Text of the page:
California’s Dungeness crab fishing areas to close after lines entangle migrating whales
All commercial Dungeness crab fishing zones off the California coast will close this month after humpback whales became tangled in fishing gear during their migrating season, wildlife officials said.
Fishing zones 1 and 2, which span from the California-Oregon border to Point Arena in Mendocino County, will be closed as of midday on April 20, according to the California Department of Fish and Wildlife.
The closures of zones 3 through 6, from Point Arena to the California-Mexico border, were announced last month and went into effect Friday.
“We received reports of additional humpback whale entanglements and moved quickly to close the fishery to protect migrating humpback whales that are just starting to return to California waters,” Fish and Wildlife Director Charlton Bonham said Wednesday in a release.
“While this poses an economic impact on certain sectors of our coastal fishing communities, it is important to protect both whales and the long-term viability of the commercial fishery,” he said.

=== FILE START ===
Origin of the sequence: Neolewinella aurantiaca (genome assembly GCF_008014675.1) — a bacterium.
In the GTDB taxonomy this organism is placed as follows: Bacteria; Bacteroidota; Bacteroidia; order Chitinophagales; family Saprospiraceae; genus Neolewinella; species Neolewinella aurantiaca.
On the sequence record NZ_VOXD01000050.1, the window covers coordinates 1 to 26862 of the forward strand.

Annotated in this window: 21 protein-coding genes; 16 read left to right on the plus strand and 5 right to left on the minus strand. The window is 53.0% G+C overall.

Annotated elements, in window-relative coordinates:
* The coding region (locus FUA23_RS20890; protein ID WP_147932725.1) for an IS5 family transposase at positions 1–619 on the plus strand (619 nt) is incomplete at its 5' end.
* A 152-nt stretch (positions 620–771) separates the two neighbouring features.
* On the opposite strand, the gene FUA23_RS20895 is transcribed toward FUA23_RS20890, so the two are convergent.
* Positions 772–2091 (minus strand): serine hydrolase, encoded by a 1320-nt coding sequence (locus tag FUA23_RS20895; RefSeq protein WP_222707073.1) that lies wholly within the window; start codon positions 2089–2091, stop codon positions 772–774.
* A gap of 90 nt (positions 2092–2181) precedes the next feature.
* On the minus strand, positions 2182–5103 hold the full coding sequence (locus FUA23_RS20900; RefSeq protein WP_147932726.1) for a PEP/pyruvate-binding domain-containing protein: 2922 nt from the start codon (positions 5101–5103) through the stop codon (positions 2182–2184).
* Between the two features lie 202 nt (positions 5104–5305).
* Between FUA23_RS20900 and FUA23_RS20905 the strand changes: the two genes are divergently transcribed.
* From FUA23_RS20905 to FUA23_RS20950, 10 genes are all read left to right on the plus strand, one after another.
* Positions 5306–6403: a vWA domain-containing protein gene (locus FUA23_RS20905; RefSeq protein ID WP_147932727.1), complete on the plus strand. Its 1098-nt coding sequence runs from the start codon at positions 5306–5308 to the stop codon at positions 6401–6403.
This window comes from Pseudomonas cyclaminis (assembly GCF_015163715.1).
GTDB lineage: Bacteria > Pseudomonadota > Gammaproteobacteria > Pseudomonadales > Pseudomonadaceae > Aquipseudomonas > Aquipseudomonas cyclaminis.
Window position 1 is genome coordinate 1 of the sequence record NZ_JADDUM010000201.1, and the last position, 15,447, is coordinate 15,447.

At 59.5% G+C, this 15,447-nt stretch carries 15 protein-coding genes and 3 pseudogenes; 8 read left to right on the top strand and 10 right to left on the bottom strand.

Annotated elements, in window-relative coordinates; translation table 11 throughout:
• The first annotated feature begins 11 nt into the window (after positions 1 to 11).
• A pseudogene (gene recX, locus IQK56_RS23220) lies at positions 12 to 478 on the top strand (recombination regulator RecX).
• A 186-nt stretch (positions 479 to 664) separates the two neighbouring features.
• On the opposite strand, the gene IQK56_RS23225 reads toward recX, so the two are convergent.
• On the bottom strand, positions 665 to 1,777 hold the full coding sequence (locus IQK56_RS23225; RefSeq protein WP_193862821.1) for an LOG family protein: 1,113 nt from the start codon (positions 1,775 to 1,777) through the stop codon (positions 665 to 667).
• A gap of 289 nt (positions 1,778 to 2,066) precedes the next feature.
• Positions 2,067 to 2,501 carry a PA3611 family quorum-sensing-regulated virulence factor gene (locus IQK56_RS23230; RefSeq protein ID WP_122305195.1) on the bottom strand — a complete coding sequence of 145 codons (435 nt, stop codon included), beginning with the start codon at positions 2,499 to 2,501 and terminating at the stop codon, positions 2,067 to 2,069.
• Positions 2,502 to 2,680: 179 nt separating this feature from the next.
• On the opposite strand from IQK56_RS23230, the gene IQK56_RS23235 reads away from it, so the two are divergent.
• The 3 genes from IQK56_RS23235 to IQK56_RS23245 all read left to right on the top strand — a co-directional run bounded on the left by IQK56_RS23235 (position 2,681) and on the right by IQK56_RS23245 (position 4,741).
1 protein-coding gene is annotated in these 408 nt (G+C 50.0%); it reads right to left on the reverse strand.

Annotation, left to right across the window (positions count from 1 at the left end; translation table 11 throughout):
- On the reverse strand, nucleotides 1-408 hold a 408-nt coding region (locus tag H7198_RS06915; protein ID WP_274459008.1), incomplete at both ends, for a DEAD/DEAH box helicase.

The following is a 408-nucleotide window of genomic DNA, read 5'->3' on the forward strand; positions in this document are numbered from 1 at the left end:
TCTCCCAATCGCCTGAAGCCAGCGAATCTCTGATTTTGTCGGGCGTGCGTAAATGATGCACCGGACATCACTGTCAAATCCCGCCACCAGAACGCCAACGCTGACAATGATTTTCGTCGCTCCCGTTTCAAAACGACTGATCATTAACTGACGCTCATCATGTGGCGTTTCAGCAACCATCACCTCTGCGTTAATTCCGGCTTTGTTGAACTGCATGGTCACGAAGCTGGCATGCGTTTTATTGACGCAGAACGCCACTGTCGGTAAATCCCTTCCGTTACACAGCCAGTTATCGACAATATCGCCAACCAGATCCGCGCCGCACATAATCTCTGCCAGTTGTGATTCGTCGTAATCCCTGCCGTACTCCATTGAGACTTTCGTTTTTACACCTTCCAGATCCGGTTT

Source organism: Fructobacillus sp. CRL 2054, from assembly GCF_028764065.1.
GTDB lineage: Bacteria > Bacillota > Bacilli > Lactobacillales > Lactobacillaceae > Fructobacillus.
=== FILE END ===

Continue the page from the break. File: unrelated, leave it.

The North Bay Business Journal reported that the Dungeness crab harvest was worth an estimated $30.1 million in 2020 and as much as $83.1 million in 2016.
Proposed bill would shorten California workweek to 32 hours. Here’s what you need to know
The bill, AB 2932, would change the definition of a workweek from 40 hours to 32 hours for companies with more than 500 employees.
The closures come after the department assessed the safety of crab fishing gear following numerous incidents of whales becoming tied up in the equipment.
The traps themselves lie on the ocean floor, but the whales became tied up in fishing lines connecting the traps to buoys.
As of Monday, there had been five confirmed humpback whale entanglements in 2022, according to data published by the Department of Fish and Wildlife. These included entanglements off of Santa Cruz, near Half Moon Bay and within Monterey Bay.
In the Monterey Bay incident on March 19, the whale was documented “trailing one set of gear (one main buoy with tag, one trailer buoy, and an end line marker buoy),” the department said in its report.
Just days after the department announced the closures of zones 3 through 6 on March 25, two additional entanglements were confirmed by the National Marine Fisheries Service, prompting the closures of the remaining zones.
Bonham also authorized a program that would remove equipment left in the water beginning April 15 in zones 3 through 6 and April 27 in zones 1 and 2.
“The past few seasons have been difficult for fishing families, communities and businesses, but it is imperative that we strike the right balance between protecting humpback whales and providing fishing opportunity,” Bonham said in the March 25 announcement.
The stories shaping California
Get up to speed with our Essential California newsletter, sent six days a week.
You may occasionally receive promotional content from the Los Angeles Times.